I was too young to remember the funerals of my biological Omas, but today I attended the funeral of my Oma-Friend (as she would sign off her letters), and I want to talk about it.
Not because I enjoy morbid topics, or because her life changed the world (although it did change mine, and for the better), or even because I am one of the few people who get the precious chance of a third Oma, but because I want a funeral like hers.
“Bravery is by far the kindest word for stupidity.” (Sherlock BBC)
I am attracted to bravery
I have often wondered what it is that causes me to dub some fictional characters as ‘my favourite’ even if I do not necessarily admire their inherent goodness.
Recently I have come to a conclusion, which is to be my working hypothesis until disproven: I admire brave characters.
I have long known that bravery is one of the traits I admire the most. It is the reason I feel drawn to the “Invictus” poem even though I disagree with its theology.
It’s the reason I was obsessed with the television series Merlin as a teenager even as I rolled my eyes at the suspension of disbelief required, read the ‘Pagan’ chronicles under my bedsheets even though I flinched at the anti-Christian elements, and the reason I find myself at the age of 23 coupling drawings of Severus Snape with suitable quotes to post on DeviantArt.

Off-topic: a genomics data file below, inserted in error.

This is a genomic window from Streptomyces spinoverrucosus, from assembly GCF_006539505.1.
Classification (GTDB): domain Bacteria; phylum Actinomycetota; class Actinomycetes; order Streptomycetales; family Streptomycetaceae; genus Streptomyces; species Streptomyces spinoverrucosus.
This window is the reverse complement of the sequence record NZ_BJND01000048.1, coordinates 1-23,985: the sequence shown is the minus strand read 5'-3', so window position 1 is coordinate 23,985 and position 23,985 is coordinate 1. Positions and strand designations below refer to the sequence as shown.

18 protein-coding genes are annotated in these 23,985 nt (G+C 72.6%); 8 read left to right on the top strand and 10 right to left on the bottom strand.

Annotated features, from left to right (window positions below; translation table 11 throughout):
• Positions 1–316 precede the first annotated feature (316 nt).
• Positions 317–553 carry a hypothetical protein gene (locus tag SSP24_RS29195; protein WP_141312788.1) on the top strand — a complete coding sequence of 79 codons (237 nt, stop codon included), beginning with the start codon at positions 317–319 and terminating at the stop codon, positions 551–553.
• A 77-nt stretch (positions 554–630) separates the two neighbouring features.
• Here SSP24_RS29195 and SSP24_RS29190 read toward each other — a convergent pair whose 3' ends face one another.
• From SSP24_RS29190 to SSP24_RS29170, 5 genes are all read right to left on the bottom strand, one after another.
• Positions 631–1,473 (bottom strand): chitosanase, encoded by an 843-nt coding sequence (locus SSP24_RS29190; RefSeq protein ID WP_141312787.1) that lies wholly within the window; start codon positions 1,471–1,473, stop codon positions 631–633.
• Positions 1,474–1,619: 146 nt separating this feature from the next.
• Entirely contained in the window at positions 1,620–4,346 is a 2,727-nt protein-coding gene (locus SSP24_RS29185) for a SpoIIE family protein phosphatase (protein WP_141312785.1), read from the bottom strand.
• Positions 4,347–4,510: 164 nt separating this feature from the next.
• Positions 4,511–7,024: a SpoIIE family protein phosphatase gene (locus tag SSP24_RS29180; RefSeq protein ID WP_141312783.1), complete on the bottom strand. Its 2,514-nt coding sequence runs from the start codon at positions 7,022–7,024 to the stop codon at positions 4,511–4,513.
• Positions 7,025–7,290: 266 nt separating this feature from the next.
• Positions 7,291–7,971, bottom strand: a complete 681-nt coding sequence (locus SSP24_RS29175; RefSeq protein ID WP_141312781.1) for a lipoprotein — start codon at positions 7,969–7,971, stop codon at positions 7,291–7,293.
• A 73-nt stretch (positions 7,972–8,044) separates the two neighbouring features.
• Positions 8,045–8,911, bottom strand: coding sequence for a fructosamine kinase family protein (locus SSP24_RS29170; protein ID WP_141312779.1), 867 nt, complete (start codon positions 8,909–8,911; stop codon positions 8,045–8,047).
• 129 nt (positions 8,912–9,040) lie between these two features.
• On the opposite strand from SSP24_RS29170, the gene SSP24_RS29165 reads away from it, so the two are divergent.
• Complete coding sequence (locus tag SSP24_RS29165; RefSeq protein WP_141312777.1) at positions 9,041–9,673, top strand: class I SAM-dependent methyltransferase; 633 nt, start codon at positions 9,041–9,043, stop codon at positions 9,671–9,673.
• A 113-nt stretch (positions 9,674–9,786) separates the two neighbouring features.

They say you never stop learning. Sometimes, though, it’s hard to pinpoint exactly what you’re learning while you’re learning it! Often I come away from a season in my life with the sense that I’ve just learned something. That my character has been shaped, that my knowledge has grown… but am unable to put into words exactly what.
That’s why I Iove reflection. Over the last few months there’s been an increasing pressure on my soul because I learnt something in 2017 that is important, and I don’t want it to dissipate as the calendar flips over. Instead I want to cradle this truth close as I march out into 2018. So here’s my attempt to put it down in letters on a white screen, so that the lesson might be worth the learning.